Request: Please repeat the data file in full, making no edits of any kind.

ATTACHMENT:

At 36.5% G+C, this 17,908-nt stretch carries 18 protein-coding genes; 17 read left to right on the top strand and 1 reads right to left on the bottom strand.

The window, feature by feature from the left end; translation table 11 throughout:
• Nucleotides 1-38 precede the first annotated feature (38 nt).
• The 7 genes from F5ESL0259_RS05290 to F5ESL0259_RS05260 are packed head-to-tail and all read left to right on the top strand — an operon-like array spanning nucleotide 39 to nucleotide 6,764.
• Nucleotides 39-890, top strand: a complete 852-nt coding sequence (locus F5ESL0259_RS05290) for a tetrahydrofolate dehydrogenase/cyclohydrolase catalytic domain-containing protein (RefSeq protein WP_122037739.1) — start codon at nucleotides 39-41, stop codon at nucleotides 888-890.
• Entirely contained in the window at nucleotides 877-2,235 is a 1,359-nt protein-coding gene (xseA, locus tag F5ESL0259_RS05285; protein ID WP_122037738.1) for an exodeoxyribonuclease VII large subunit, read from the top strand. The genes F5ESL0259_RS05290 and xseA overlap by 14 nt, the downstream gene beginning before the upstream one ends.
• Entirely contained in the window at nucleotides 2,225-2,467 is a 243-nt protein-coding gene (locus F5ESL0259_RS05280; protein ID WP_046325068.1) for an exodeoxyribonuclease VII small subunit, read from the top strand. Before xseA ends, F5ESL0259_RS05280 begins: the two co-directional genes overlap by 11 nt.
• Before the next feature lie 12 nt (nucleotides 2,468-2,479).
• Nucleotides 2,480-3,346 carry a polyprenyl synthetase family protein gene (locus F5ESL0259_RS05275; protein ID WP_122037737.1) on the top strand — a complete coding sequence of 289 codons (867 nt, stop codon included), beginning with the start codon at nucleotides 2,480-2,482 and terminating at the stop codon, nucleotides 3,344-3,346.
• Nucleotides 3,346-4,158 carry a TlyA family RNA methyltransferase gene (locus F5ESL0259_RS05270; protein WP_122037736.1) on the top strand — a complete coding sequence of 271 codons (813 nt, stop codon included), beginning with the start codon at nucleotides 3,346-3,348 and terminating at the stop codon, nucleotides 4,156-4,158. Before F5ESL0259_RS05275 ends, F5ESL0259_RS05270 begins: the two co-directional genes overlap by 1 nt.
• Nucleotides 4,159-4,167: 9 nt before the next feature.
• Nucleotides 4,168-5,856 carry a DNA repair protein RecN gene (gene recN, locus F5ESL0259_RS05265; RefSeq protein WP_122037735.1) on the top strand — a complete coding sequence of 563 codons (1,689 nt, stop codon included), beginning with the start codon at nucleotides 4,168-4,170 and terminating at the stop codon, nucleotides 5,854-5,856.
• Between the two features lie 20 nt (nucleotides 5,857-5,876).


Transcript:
At 36.5% G+C, this 17,908-nt stretch carries 18 protein-coding genes; 17 read left to right on the top strand and 1 reads right to left on the bottom strand.

The window, feature by feature from the left end; translation table 11 throughout:
• Nucleotides 1-38 precede the first annotated feature (38 nt).
• The 7 genes from F5ESL0259_RS05290 to F5ESL0259_RS05260 are packed head-to-tail and all read left to right on the top strand — an operon-like array spanning nucleotide 39 to nucleotide 6,764.
• Nucleotides 39-890, top strand: a complete 852-nt coding sequence (locus F5ESL0259_RS05290) for a tetrahydrofolate dehydrogenase/cyclohydrolase catalytic domain-containing protein (RefSeq protein WP_122037739.1) — start codon at nucleotides 39-41, stop codon at nucleotides 888-890.
• Entirely contained in the window at nucleotides 877-2,235 is a 1,359-nt protein-coding gene (xseA, locus tag F5ESL0259_RS05285; protein ID WP_122037738.1) for an exodeoxyribonuclease VII large subunit, read from the top strand. The genes F5ESL0259_RS05290 and xseA overlap by 14 nt, the downstream gene beginning before the upstream one ends.
• Entirely contained in the window at nucleotides 2,225-2,467 is a 243-nt protein-coding gene (locus F5ESL0259_RS05280; protein ID WP_046325068.1) for an exodeoxyribonuclease VII small subunit, read from the top strand. Before xseA ends, F5ESL0259_RS05280 begins: the two co-directional genes overlap by 11 nt.
• Before the next feature lie 12 nt (nucleotides 2,468-2,479).
• Nucleotides 2,480-3,346 carry a polyprenyl synthetase family protein gene (locus F5ESL0259_RS05275; protein ID WP_122037737.1) on the top strand — a complete coding sequence of 289 codons (867 nt, stop codon included), beginning with the start codon at nucleotides 2,480-2,482 and terminating at the stop codon, nucleotides 3,344-3,346.
• Nucleotides 3,346-4,158 carry a TlyA family RNA methyltransferase gene (locus F5ESL0259_RS05270; protein WP_122037736.1) on the top strand — a complete coding sequence of 271 codons (813 nt, stop codon included), beginning with the start codon at nucleotides 3,346-3,348 and terminating at the stop codon, nucleotides 4,156-4,158. Before F5ESL0259_RS05275 ends, F5ESL0259_RS05270 begins: the two co-directional genes overlap by 1 nt.
• Nucleotides 4,159-4,167: 9 nt before the next feature.
• Nucleotides 4,168-5,856 carry a DNA repair protein RecN gene (gene recN, locus F5ESL0259_RS05265; RefSeq protein WP_122037735.1) on the top strand — a complete coding sequence of 563 codons (1,689 nt, stop codon included), beginning with the start codon at nucleotides 4,168-4,170 and terminating at the stop codon, nucleotides 5,854-5,856.
• Between the two features lie 20 nt (nucleotides 5,857-5,876).